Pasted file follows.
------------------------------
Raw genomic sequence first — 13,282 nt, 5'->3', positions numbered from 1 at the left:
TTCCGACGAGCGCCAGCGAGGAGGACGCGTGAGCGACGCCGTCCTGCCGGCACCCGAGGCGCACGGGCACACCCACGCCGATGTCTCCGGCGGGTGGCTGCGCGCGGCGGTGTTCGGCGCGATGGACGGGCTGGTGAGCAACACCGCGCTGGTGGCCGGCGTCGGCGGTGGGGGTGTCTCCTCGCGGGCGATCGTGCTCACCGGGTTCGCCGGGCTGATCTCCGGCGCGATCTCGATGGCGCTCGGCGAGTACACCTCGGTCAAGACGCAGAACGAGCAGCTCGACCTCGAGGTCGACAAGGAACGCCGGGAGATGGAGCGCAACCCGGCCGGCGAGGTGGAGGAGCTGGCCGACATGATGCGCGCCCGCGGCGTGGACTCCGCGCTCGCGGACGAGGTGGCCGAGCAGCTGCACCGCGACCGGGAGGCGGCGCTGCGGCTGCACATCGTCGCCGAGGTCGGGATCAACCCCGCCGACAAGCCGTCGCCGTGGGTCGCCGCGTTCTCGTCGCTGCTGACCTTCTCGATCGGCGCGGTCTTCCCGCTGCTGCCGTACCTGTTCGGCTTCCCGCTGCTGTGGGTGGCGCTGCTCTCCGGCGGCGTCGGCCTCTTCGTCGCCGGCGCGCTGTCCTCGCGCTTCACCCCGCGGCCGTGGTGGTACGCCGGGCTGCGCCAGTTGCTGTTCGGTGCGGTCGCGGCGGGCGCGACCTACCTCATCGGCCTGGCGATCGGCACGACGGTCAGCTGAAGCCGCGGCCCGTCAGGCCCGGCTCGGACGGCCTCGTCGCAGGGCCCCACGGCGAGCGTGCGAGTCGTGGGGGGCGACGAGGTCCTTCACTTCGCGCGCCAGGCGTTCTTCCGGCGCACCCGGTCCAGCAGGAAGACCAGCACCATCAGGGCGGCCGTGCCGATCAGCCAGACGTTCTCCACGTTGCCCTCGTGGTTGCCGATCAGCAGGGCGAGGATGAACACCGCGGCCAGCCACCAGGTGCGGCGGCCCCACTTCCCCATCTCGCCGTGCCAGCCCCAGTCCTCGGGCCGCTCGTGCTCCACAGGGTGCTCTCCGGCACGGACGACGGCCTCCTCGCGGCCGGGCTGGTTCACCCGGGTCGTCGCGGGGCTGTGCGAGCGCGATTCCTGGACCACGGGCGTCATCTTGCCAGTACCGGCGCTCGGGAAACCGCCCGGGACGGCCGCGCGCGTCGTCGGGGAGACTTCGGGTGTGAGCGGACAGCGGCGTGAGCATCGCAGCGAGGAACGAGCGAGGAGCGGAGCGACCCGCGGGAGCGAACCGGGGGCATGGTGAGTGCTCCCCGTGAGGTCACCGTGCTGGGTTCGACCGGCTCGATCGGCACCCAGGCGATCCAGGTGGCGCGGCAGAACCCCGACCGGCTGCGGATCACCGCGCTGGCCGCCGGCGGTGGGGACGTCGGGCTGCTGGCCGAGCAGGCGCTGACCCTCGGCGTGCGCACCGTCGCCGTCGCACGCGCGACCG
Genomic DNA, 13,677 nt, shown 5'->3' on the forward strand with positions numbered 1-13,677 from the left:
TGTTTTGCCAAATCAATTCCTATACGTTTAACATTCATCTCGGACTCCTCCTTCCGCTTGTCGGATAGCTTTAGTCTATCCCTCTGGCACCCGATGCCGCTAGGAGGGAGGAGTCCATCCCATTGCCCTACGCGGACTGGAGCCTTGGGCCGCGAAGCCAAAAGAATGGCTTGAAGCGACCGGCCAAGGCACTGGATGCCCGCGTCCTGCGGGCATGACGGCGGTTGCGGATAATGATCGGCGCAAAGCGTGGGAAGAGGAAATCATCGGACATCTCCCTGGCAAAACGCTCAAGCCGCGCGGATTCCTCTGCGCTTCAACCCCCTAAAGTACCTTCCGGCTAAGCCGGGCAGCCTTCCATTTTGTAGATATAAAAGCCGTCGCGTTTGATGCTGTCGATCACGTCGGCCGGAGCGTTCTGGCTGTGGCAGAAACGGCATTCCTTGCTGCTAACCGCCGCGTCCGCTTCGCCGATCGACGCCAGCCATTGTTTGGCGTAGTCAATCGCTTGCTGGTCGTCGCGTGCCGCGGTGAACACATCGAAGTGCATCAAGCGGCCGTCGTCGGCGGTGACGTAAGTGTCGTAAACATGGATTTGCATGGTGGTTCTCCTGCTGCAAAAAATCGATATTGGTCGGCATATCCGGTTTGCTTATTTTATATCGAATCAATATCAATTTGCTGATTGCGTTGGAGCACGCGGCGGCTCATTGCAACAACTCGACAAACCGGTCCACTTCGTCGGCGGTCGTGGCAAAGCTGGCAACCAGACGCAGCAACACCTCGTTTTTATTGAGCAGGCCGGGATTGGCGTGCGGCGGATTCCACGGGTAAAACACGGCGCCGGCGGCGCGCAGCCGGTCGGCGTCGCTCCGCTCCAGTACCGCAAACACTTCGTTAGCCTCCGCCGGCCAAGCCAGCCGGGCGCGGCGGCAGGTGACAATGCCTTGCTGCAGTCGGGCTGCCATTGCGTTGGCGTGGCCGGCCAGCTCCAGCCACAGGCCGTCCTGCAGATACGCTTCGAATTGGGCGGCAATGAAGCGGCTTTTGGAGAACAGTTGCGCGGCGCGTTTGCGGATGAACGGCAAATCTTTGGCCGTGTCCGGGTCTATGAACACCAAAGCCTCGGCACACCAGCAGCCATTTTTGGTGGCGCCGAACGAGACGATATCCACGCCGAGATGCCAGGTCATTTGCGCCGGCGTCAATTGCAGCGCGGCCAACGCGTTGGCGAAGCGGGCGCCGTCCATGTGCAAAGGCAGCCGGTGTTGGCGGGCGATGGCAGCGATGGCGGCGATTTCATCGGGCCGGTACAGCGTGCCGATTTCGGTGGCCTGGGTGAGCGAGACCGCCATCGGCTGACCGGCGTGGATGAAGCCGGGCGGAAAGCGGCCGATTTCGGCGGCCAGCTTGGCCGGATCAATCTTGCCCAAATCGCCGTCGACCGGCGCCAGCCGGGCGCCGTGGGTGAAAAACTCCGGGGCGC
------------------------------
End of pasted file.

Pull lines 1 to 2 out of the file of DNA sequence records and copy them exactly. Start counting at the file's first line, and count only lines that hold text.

Raw genomic sequence first — 13,282 nt, 5'->3', positions numbered from 1 at the left:
TTCCGACGAGCGCCAGCGAGGAGGACGCGTGAGCGACGCCGTCCTGCCGGCACCCGAGGCGCACGGGCACACCCACGCCGATGTCTCCGGCGGGTGGCTGCGCGCGGCGGTGTTCGGCGCGATGGACGGGCTGGTGAGCAACACCGCGCTGGTGGCCGGCGTCGGCGGTGGGGGTGTCTCCTCGCGGGCGATCGTGCTCACCGGGTTCGCCGGGCTGATCTCCGGCGCGATCTCGATGGCGCTCGGCGAGTACACCTCGGTCAAGACGCAGAACGAGCAGCTCGACCTCGAGGTCGACAAGGAACGCCGGGAGATGGAGCGCAACCCGGCCGGCGAGGTGGAGGAGCTGGCCGACATGATGCGCGCCCGCGGCGTGGACTCCGCGCTCGCGGACGAGGTGGCCGAGCAGCTGCACCGCGACCGGGAGGCGGCGCTGCGGCTGCACATCGTCGCCGAGGTCGGGATCAACCCCGCCGACAAGCCGTCGCCGTGGGTCGCCGCGTTCTCGTCGCTGCTGACCTTCTCGATCGGCGCGGTCTTCCCGCTGCTGCCGTACCTGTTCGGCTTCCCGCTGCTGTGGGTGGCGCTGCTCTCCGGCGGCGTCGGCCTCTTCGTCGCCGGCGCGCTGTCCTCGCGCTTCACCCCGCGGCCGTGGTGGTACGCCGGGCTGCGCCAGTTGCTGTTCGGTGCGGTCGCGGCGGGCGCGACCTACCTCATCGGCCTGGCGATCGGCACGACGGTCAGCTGAAGCCGCGGCCCGTCAGGCCCGGCTCGGACGGCCTCGTCGCAGGGCCCCACGGCGAGCGTGCGAGTCGTGGGGGGCGACGAGGTCCTTCACTTCGCGCGCCAGGCGTTCTTCCGGCGCACCCGGTCCAGCAGGAAGACCAGCACCATCAGGGCGGCCGTGCCGATCAGCCAGACGTTCTCCACGTTGCCCTCGTGGTTGCCGATCAGCAGGGCGAGGATGAACACCGCGGCCAGCCACCAGGTGCGGCGGCCCCACTTCCCCATCTCGCCGTGCCAGCCCCAGTCCTCGGGCCGCTCGTGCTCCACAGGGTGCTCTCCGGCACGGACGACGGCCTCCTCGCGGCCGGGCTGGTTCACCCGGGTCGTCGCGGGGCTGTGCGAGCGCGATTCCTGGACCACGGGCGTCATCTTGCCAGTACCGGCGCTCGGGAAACCGCCCGGGACGGCCGCGCGCGTCGTCGGGGAGACTTCGGGTGTGAGCGGACAGCGGCGTGAGCATCGCAGCGAGGAACGAGCGAGGAGCGGAGCGACCCGCGGGAGCGAACCGGGGGCATGGTGAGTGCTCCCCGTGAGGTCACCGTGCTGGGTTCGACCGGCTCGATCGGCACCCAGGCGATCCAGGTGGCGCGGCAGAACCCCGACCGGCTGCGGATCACCGCGCTGGCCGCCGGCGGTGGGGACGTCGGGCTGCTGGCCGAGCAGGCGCTGACCCTCGGCGTGCGCACCGTCGCCGTCGCACGCGCGACCG